Bulgaria names Russians charged with poisoning linked to Skripal case

SOFIA (Reuters) - Bulgarian prosecutors on Friday named the three Russians they have charged with the attempted murder of three Bulgarians whose poisoning is being investigated for possible links with the 2018 nerve-agent attack on ex-Russian spy Sergei Skripal.

Prosecutors said they had charged Sergey Viacheslavovich Fedotov, Sergey Viktorovich Pavlov and Georgi Gorshkov in absentia. They said the men, who used false identities when they traveled abroad, were currently living in Moscow.

Fedotov also went by the alias D.V.S. prosecutors said. The initials match the name Denis Vyacheslavovich Sergeev, a high-ranking officer of Russia’s GRU military intelligence service, who operated internationally under the name Sergey Fedotov, according to investigative website Bellingcat.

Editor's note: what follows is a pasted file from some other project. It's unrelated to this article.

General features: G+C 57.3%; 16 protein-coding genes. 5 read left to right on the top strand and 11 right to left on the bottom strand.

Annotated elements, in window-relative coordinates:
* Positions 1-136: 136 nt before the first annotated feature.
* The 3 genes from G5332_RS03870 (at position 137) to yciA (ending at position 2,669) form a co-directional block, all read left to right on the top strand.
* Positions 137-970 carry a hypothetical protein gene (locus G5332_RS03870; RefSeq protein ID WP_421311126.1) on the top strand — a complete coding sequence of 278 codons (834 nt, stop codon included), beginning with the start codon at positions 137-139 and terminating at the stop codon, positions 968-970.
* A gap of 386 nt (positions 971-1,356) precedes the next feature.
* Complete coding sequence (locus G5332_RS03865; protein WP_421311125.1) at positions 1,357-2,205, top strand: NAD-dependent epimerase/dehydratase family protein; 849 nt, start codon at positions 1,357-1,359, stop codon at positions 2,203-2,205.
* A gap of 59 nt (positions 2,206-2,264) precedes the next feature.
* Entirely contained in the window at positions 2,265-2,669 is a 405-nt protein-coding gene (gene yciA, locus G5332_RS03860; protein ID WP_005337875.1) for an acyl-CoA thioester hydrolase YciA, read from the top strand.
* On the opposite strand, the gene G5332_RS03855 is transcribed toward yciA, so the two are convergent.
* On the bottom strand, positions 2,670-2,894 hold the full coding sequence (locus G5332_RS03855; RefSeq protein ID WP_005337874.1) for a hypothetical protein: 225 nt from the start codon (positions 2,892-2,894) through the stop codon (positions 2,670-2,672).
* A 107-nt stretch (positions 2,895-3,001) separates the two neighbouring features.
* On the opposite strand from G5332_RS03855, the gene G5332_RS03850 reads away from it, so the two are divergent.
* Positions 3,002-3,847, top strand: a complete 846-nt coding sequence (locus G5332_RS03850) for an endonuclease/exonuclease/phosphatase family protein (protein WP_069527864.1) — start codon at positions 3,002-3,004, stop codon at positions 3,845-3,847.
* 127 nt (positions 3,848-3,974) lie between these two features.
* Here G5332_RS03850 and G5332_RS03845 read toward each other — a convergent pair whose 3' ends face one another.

In October 2018, Russian news website Fontanka named Fedotov as a suspect in the Skripal case.

Moscow never comments on the identity of GRU staff, but has denied involvement in the poisoning of Skripal.

“We have identified the men. The names we revealed are the ones we have worked with so far. We believe the initials we have also published represent their genuine identities,” a spokeswoman for Sofia Prosecutor’s Office told Reuters.

The three Russians were charged with trying to kill arms factory owner Emilian Gebrev and two other Bulgarians in Sofia between April 28 and May 4, 2015 by “intoxication with an unidentified organophosphorus substance,” in a way that was “dangerous to the lives of many”.

Gebrev and the two other victims fell ill but survived.

Prosecutors said they were cooperating with U.S. and British services on the investigation.

Bulgaria, a close satellite of Moscow during Soviet times, declined to join its allies in the European Union and NATO in expelling Russian diplomats over the Skripal case in 2018.

But it has recently adopted a tougher stance. Since October it has kicked out three Russian envoys accused of espionage and refused a visa for an incoming Russian military attache.

Reporting by Tsvetelia Tsolova; Editing by Christina Fincher